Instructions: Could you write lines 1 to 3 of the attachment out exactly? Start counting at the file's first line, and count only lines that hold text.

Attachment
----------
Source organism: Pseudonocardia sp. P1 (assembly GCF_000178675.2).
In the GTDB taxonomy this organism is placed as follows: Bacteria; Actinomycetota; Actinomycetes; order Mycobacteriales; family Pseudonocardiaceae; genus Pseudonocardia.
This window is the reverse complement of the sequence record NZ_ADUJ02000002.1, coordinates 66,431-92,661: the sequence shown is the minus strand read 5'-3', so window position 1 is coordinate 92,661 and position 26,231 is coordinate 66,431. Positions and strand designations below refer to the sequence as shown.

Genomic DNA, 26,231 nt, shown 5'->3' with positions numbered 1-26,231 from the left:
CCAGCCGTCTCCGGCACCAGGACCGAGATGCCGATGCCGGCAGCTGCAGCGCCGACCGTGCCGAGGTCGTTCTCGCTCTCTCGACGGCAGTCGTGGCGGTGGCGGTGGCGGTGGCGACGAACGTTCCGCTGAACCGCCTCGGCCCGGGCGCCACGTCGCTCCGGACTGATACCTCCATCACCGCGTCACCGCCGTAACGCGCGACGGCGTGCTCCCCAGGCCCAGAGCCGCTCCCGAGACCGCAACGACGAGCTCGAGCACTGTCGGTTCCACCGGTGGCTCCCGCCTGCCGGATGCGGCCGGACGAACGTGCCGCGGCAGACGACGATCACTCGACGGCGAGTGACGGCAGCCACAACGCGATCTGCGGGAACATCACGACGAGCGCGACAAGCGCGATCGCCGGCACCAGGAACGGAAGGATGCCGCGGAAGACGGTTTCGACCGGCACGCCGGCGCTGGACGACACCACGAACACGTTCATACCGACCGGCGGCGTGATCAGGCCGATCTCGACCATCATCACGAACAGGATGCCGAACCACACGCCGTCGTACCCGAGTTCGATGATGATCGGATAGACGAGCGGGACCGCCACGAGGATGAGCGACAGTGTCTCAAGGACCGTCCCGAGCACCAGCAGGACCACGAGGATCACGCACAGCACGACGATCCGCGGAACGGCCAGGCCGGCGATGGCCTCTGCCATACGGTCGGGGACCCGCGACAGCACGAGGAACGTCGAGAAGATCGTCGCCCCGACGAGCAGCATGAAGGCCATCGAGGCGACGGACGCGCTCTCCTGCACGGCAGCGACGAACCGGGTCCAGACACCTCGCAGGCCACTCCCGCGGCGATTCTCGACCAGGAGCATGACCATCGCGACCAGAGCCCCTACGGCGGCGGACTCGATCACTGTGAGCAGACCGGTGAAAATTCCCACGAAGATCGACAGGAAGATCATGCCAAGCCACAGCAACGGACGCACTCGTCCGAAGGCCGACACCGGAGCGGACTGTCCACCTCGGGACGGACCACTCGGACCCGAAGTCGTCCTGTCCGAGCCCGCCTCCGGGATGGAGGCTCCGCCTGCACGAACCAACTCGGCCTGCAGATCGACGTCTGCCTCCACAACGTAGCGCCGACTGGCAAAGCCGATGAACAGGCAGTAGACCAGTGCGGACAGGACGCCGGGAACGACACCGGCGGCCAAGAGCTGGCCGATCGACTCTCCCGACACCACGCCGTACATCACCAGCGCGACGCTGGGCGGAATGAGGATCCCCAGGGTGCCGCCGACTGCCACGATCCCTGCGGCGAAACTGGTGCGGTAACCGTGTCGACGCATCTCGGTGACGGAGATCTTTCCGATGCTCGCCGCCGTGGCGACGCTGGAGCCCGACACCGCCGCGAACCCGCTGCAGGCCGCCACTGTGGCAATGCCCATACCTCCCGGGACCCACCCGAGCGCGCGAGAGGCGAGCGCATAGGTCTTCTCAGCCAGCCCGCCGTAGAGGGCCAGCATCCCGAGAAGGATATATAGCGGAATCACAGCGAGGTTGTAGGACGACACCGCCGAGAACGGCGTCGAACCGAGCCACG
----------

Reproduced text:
Source organism: Pseudonocardia sp. P1 (assembly GCF_000178675.2).
In the GTDB taxonomy this organism is placed as follows: Bacteria; Actinomycetota; Actinomycetes; order Mycobacteriales; family Pseudonocardiaceae; genus Pseudonocardia.
This window is the reverse complement of the sequence record NZ_ADUJ02000002.1, coordinates 66,431-92,661: the sequence shown is the minus strand read 5'-3', so window position 1 is coordinate 92,661 and position 26,231 is coordinate 66,431. Positions and strand designations below refer to the sequence as shown.